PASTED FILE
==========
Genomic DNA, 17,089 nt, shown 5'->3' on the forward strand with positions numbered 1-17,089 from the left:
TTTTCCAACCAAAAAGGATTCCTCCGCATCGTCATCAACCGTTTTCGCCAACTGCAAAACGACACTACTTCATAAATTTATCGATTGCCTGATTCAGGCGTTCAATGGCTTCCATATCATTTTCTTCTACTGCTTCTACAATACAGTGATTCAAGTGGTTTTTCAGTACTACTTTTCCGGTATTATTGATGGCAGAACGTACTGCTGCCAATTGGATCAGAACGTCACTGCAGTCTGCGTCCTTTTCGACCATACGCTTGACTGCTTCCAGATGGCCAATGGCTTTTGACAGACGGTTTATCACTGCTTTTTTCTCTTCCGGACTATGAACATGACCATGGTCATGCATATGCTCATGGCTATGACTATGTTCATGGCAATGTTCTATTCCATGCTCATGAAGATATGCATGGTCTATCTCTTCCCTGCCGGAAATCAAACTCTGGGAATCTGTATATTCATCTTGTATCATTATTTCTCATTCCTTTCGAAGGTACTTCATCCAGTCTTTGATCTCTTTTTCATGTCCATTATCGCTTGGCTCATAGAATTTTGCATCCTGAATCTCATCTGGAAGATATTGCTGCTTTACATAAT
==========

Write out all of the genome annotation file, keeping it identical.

Genomic DNA, 17,089 nt, shown 5'->3' on the forward strand with positions numbered 1-17,089 from the left:
TTTTCCAACCAAAAAGGATTCCTCCGCATCGTCATCAACCGTTTTCGCCAACTGCAAAACGACACTACTTCATAAATTTATCGATTGCCTGATTCAGGCGTTCAATGGCTTCCATATCATTTTCTTCTACTGCTTCTACAATACAGTGATTCAAGTGGTTTTTCAGTACTACTTTTCCGGTATTATTGATGGCAGAACGTACTGCTGCCAATTGGATCAGAACGTCACTGCAGTCTGCGTCCTTTTCGACCATACGCTTGACTGCTTCCAGATGGCCAATGGCTTTTGACAGACGGTTTATCACTGCTTTTTTCTCTTCCGGACTATGAACATGACCATGGTCATGCATATGCTCATGGCTATGACTATGTTCATGGCAATGTTCTATTCCATGCTCATGAAGATATGCATGGTCTATCTCTTCCCTGCCGGAAATCAAACTCTGGGAATCTGTATATTCATCTTGTATCATTATTTCTCATTCCTTTCGAAGGTACTTCATCCAGTCTTTGATCTCTTTTTCATGTCCATTATCGCTTGGCTCATAGAATTTTGCATCCTGAATCTCATCTGGAAGATATTGCTGCTTTACATAAT